•Are there lots of things I want to explore?
•Are there loose ends that I want to grab ahold of?
•Does the premise of the setting compel me?
•Do the pictures and flavor writing inspire me?
•Do I fall asleep reading it? (I get about 5.5 hrs of sleep a night not by choice. Regrettably books have to be amazing not to put me to sleep nearly instantly, if a RPG book can keep me awake reading it, the writing is superbly compelling.)
And then there are game aspects. This is something I only came into realizing were important recently. My friends have always been RP’ers that wanted accurate simulation rules, and had pretensions of telling some sort of TV-worthy script story with it and would totally overlook the fact that their players were showing up to play a GAME. Now I have a new set of metrics that only a precious few games I’ve come across even get close to passing grades on. Interestingly the game I’ve found gets the best marks in this category is a game that I’ve despised for over a decade.
•How easy is it to build adversaries/obstacles/scenarios? •What tools does the game offer to facilitate this?
•How many premade adversaries/obstacles/scenarios are there?
•How easy is it to customize adversaries, obstacles and scenarios and what tools does the game offer to do this?
Those are my metrics… take them as you will.
More than anything, I like that your metrics are easily pointed at the player rather than the GM. I must think on this.
My response ran long.
Posted it at my blog.
Maybe “nothing is perfect” but I want the Holy Grail – a universal system – so my meter may set the bar too high. I think the real test is to separate system and setting. A system may rock in it’s native setting but how easy is it to plug a new setting into the system. Sometimes system and setting or so tightly entwined that you can’t separate them. When the two can be separated, I turn to the forums. If people are struggling to hack the system to a new setting, then something is missing.
Lots of things going off in my head right now, but here’s what comes to mind first: You’re wrong, Rob. (Man, it feels weird to say that.)
You’re right that the group needs a feedback loop. However, for something as non-quantitative as the social space occupied by gaming (and for the small number of people that make up the group), I can’t imagine that metrics are the best way to do that.
Metrics are almost always substitute measures. They stand in for things that you want to directly observe but can’t. With a gaming group, it seems to me that much better approach is to just have a regular retrospectives, where people can talk through as a group about what their guts are telling them, so as a group you can figure out why their guts are telling them that.
Paul: We are totally beering this at origins.
I’ll concede that metrics are more useful with a larger sample set than we’re probably talking about, but i think there’s a lot more flex in their utility than you’re giving them. Consider that the step of checking something, even something which is almost entirely arbitrary, can be enough to make you _think_ about it, even i you might normally take it for granted.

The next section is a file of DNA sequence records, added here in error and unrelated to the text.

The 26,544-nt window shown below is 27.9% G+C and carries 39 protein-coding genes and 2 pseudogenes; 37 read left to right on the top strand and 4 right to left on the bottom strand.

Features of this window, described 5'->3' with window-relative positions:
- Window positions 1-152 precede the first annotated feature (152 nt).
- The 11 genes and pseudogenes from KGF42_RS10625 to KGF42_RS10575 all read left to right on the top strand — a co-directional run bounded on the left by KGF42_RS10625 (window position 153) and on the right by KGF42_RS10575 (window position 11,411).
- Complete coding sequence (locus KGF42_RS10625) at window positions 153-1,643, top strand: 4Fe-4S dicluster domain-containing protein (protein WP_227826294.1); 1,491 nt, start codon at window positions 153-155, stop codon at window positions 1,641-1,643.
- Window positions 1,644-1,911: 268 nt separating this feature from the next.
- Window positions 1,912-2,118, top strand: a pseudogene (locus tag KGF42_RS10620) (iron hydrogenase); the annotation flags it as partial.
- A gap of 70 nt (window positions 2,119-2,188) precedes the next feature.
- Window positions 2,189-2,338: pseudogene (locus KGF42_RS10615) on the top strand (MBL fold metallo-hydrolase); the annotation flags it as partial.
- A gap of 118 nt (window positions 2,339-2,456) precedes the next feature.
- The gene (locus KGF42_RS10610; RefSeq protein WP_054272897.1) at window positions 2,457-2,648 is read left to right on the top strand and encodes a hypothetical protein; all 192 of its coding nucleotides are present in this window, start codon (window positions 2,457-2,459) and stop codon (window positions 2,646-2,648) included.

That said, I concede that some of the benefits have serious bleed over with Checklists, but that’s its own post.
Beering is on.
Have you read Results Without Authority by Tom Kendrick? It’s about project management, and the fourth chapter has one of the best discussions of whats and wherefores of metrics (like the differences between predictive, diagnostic, and retrospective metrics).
Regarding your checklist/retrospective comment: That’s what end-of-session Artha awards in Burning Wheel/Burning Empires/Mouse Guard do.
@Paul Oh, man, if you have not read Checklist Manifesto by the time origins roles around, you are so getting an earful. 🙂 Short form, there’s a lot more to it than that.
Kendrick added to cue, and I’ll check it out.
All of that out of the way, the thing I feel is lacking is any language our ideas for describing our failures. I propose metrics on the idea that bad measurement is still going to be more useful than no measurement at all, which is what we currently have. Worse, since this is not business or sport or the like, we don’t even have the external yardstick for success (did this produce a good? Did it make money? Did we win?) to wrap the process in, so this is _totally_ grasping at straws.
Which may be futile, but i still feel we need _something_.
Not to be contrary, but let’s not forget that some people like to use the opposite metric; that is, if a system is not tied to and supporting the setting or genre it was built to support, then it’s not doing its job.
You are not being contrary at all. I think we are saying similar things. However, I don’t think that “tied to” and “supporting” are the same thing. Any system that does not support it’s native setting is a bad system to begin with – no more need be said about it. What I am interested in is taking a good game and seeing if it’s system can support a different setting. Sometimes the system is “tied to” it’s native setting so tightly that you can not separate the two.